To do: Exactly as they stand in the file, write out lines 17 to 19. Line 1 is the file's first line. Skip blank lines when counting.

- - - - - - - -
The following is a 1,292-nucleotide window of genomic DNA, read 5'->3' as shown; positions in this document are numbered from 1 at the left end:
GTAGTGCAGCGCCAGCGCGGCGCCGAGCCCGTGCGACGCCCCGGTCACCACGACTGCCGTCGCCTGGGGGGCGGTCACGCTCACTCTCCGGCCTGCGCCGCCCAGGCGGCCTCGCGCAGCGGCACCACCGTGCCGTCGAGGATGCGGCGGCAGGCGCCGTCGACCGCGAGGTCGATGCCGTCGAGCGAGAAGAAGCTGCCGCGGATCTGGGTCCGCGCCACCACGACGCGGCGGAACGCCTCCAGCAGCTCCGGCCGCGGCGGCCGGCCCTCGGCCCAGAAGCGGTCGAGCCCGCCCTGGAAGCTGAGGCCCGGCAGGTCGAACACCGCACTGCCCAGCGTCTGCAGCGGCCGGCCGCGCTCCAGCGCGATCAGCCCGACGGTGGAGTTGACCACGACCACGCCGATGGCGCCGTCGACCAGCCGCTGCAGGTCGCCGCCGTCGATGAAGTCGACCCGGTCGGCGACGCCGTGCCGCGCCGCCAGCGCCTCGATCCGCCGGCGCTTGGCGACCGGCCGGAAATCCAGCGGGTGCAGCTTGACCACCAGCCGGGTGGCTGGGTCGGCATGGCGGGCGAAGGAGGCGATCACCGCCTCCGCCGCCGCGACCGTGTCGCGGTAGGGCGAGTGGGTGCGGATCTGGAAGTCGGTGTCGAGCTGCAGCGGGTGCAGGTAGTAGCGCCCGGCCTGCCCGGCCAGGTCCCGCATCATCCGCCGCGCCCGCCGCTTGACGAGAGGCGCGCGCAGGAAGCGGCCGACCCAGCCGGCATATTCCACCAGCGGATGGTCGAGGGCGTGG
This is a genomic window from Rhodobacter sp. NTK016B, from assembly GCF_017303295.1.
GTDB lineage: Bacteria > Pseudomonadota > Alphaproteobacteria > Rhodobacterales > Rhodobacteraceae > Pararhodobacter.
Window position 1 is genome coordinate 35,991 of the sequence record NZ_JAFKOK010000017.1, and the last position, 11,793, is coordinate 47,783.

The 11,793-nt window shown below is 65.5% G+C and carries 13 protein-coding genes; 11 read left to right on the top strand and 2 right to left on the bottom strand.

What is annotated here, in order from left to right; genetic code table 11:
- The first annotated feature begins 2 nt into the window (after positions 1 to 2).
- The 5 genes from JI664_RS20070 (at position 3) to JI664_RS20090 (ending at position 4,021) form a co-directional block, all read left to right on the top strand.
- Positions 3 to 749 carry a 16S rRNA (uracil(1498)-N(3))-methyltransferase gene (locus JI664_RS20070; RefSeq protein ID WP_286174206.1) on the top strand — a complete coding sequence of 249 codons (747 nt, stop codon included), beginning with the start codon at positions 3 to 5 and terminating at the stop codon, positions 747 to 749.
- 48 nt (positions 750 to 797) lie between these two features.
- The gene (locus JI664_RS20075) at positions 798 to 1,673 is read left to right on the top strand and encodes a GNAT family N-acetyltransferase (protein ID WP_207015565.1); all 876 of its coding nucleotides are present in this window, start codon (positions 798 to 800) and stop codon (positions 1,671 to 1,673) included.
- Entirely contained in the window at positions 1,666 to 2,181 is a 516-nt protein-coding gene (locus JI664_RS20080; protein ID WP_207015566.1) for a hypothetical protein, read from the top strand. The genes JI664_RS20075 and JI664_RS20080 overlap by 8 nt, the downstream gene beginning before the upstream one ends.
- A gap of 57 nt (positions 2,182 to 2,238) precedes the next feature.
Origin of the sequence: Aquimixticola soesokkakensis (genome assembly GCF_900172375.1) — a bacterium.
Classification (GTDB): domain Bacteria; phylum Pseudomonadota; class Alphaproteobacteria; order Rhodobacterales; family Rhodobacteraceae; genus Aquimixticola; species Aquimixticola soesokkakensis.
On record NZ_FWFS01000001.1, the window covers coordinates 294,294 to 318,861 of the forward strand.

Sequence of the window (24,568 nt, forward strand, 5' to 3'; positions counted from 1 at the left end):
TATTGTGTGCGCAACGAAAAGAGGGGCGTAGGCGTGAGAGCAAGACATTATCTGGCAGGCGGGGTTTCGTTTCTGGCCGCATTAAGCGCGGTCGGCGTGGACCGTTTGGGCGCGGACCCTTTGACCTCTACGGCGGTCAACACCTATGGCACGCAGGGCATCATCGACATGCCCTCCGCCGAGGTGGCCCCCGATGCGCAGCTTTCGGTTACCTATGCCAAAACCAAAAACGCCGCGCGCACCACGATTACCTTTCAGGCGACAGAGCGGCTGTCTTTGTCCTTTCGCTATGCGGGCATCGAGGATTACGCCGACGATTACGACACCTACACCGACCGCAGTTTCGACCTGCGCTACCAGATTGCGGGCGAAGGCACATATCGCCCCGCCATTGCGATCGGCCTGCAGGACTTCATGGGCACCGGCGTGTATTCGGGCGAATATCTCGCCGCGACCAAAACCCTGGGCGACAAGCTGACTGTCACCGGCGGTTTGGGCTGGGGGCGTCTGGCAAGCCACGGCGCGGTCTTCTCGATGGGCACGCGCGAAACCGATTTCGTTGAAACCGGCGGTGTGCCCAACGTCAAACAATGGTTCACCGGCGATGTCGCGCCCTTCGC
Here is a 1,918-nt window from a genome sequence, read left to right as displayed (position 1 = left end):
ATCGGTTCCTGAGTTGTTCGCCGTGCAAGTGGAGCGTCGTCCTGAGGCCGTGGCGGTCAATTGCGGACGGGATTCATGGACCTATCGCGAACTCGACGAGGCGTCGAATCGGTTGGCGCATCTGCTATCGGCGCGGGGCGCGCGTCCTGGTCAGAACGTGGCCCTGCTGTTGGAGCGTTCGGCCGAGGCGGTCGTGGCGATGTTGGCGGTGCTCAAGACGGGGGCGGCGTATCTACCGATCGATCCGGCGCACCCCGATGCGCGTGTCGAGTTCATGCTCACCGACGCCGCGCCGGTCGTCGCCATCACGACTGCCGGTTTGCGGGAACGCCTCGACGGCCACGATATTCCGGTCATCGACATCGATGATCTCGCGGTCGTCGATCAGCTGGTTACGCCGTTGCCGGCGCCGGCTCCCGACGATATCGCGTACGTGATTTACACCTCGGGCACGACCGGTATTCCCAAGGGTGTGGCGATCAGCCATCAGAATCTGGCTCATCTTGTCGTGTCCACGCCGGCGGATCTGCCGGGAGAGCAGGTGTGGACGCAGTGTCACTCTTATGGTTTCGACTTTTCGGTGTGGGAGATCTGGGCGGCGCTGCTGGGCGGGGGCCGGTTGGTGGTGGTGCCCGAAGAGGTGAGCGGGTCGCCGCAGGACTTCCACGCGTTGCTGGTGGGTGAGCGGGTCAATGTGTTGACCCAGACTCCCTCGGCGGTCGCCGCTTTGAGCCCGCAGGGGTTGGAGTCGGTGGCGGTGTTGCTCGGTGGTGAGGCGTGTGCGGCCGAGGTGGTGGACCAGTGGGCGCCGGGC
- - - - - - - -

On record NZ_FWFS01000001.1, the window covers coordinates 294,294 to 318,861 of the forward strand.

Sequence of the window (24,568 nt, forward strand, 5' to 3'; positions counted from 1 at the left end):
TATTGTGTGCGCAACGAAAAGAGGGGCGTAGGCGTGAGAGCAAGACATTATCTGGCAGGCGGGGTTTCGTTTCTGGCCGCATTAAGCGCGGTCGGCGTGGACCGTTTGGGCGCGGACCCTTTGACCTCTACGGCGGTCAACACCTATGGCACGCAGGGCATCATCGACATGCCCTCCGCCGAGGTGGCCCCCGATGCGCAGCTTTCGGTTACCTATGCCAAAACCAAAAACGCCGCGCGCACCACGATTACCTTTCAGGCGACAGAGCGGCTGTCTTTGTCCTTTCGCTATGCGGGCATCGAGGATTACGCCGACGATTACGACACCTACACCGACCGCAGTTTCGACCTGCGCTACCAGATTGCGGGCGAAGGCACATATCGCCCCGCCATTGCGATCGGCCTGCAGGACTTCATGGGCACCGGCGTGTATTCGGGCGAATATCTCGCCGCGACCAAAACCCTGGGCGACAAGCTGACTGTCACCGGCGGTTTGGGCTGGGGGCGTCTGGCAAGCCACGGCGCGGTCTTCTCGATGGGCACGCGCGAAACCGATTTCGTTGAAACCGGCGGTGTGCCCAACGTCAAACAATGGTTCACCGGCGATGTCGCGCCCTTCGC